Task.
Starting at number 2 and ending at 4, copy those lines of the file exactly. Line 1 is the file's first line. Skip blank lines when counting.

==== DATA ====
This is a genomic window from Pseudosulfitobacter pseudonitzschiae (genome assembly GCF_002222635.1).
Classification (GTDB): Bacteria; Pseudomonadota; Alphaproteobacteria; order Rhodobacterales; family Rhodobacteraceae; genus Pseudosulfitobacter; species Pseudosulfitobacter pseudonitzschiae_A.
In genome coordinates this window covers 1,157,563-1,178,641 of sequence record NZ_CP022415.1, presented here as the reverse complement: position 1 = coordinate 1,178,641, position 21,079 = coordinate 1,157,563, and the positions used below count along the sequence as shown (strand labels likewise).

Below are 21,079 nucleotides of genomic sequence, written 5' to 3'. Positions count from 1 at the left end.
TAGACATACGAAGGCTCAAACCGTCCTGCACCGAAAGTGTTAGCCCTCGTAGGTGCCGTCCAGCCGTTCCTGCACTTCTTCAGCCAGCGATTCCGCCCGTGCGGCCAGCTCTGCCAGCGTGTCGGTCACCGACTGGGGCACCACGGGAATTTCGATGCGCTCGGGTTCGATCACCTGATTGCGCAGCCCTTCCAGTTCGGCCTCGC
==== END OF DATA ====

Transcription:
Classification (GTDB): Bacteria; Pseudomonadota; Alphaproteobacteria; order Rhodobacterales; family Rhodobacteraceae; genus Pseudosulfitobacter; species Pseudosulfitobacter pseudonitzschiae_A.
In genome coordinates this window covers 1,157,563-1,178,641 of sequence record NZ_CP022415.1, presented here as the reverse complement: position 1 = coordinate 1,178,641, position 21,079 = coordinate 1,157,563, and the positions used below count along the sequence as shown (strand labels likewise).

Below are 21,079 nucleotides of genomic sequence, written 5' to 3'. Positions count from 1 at the left end.